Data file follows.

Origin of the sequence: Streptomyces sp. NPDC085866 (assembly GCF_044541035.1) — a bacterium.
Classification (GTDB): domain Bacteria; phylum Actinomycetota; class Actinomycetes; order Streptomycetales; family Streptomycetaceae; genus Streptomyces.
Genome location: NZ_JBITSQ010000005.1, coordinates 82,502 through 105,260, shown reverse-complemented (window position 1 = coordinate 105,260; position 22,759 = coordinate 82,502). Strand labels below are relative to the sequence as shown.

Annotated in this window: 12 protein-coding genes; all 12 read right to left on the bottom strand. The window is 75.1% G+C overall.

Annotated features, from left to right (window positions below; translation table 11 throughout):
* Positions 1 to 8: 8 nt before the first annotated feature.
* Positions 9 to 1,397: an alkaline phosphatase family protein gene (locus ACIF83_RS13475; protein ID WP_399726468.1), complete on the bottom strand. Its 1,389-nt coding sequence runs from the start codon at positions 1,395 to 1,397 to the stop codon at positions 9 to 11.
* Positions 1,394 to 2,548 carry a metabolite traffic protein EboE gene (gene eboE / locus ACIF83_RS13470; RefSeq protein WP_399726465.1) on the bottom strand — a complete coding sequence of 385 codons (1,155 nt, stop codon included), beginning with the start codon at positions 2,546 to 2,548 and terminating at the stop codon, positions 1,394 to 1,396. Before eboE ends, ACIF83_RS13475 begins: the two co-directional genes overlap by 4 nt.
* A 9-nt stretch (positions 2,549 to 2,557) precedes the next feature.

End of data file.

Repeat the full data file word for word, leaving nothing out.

Origin of the sequence: Streptomyces sp. NPDC085866 (assembly GCF_044541035.1) — a bacterium.
Classification (GTDB): domain Bacteria; phylum Actinomycetota; class Actinomycetes; order Streptomycetales; family Streptomycetaceae; genus Streptomyces.
Genome location: NZ_JBITSQ010000005.1, coordinates 82,502 through 105,260, shown reverse-complemented (window position 1 = coordinate 105,260; position 22,759 = coordinate 82,502). Strand labels below are relative to the sequence as shown.

Annotated in this window: 12 protein-coding genes; all 12 read right to left on the bottom strand. The window is 75.1% G+C overall.

Annotated features, from left to right (window positions below; translation table 11 throughout):
* Positions 1 to 8: 8 nt before the first annotated feature.
* Positions 9 to 1,397: an alkaline phosphatase family protein gene (locus ACIF83_RS13475; protein ID WP_399726468.1), complete on the bottom strand. Its 1,389-nt coding sequence runs from the start codon at positions 1,395 to 1,397 to the stop codon at positions 9 to 11.
* Positions 1,394 to 2,548 carry a metabolite traffic protein EboE gene (gene eboE / locus ACIF83_RS13470; RefSeq protein WP_399726465.1) on the bottom strand — a complete coding sequence of 385 codons (1,155 nt, stop codon included), beginning with the start codon at positions 2,546 to 2,548 and terminating at the stop codon, positions 1,394 to 1,396. Before eboE ends, ACIF83_RS13475 begins: the two co-directional genes overlap by 4 nt.
* A 9-nt stretch (positions 2,549 to 2,557) precedes the next feature.